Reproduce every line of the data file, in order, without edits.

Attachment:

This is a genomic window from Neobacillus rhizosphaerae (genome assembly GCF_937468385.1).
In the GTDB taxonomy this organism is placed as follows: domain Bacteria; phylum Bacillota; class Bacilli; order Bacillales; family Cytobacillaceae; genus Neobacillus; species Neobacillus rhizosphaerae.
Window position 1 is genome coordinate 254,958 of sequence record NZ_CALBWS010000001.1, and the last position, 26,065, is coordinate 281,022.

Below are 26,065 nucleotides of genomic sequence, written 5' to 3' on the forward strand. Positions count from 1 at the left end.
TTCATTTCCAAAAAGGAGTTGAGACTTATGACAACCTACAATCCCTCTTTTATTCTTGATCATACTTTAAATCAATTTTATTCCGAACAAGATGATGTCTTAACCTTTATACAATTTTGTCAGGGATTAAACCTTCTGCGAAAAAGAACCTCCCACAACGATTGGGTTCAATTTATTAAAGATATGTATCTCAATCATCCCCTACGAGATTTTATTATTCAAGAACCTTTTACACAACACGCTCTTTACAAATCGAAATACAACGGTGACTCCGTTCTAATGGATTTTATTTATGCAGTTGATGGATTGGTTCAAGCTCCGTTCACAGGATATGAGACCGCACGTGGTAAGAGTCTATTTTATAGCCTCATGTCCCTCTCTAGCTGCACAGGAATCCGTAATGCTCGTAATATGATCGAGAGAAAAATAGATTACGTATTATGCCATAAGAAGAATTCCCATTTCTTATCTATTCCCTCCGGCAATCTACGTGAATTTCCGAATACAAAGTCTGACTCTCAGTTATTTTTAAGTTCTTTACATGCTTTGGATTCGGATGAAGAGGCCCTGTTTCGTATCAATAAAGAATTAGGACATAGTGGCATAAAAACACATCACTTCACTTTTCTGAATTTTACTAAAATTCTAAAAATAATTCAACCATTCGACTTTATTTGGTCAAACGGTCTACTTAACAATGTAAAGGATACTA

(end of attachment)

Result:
This is a genomic window from Neobacillus rhizosphaerae (genome assembly GCF_937468385.1).
In the GTDB taxonomy this organism is placed as follows: domain Bacteria; phylum Bacillota; class Bacilli; order Bacillales; family Cytobacillaceae; genus Neobacillus; species Neobacillus rhizosphaerae.
Window position 1 is genome coordinate 254,958 of sequence record NZ_CALBWS010000001.1, and the last position, 26,065, is coordinate 281,022.

Below are 26,065 nucleotides of genomic sequence, written 5' to 3' on the forward strand. Positions count from 1 at the left end.
TTCATTTCCAAAAAGGAGTTGAGACTTATGACAACCTACAATCCCTCTTTTATTCTTGATCATACTTTAAATCAATTTTATTCCGAACAAGATGATGTCTTAACCTTTATACAATTTTGTCAGGGATTAAACCTTCTGCGAAAAAGAACCTCCCACAACGATTGGGTTCAATTTATTAAAGATATGTATCTCAATCATCCCCTACGAGATTTTATTATTCAAGAACCTTTTACACAACACGCTCTTTACAAATCGAAATACAACGGTGACTCCGTTCTAATGGATTTTATTTATGCAGTTGATGGATTGGTTCAAGCTCCGTTCACAGGATATGAGACCGCACGTGGTAAGAGTCTATTTTATAGCCTCATGTCCCTCTCTAGCTGCACAGGAATCCGTAATGCTCGTAATATGATCGAGAGAAAAATAGATTACGTATTATGCCATAAGAAGAATTCCCATTTCTTATCTATTCCCTCCGGCAATCTACGTGAATTTCCGAATACAAAGTCTGACTCTCAGTTATTTTTAAGTTCTTTACATGCTTTGGATTCGGATGAAGAGGCCCTGTTTCGTATCAATAAAGAATTAGGACATAGTGGCATAAAAACACATCACTTCACTTTTCTGAATTTTACTAAAATTCTAAAAATAATTCAACCATTCGACTTTATTTGGTCAAACGGTCTACTTAACAATGTAAAGGATACTA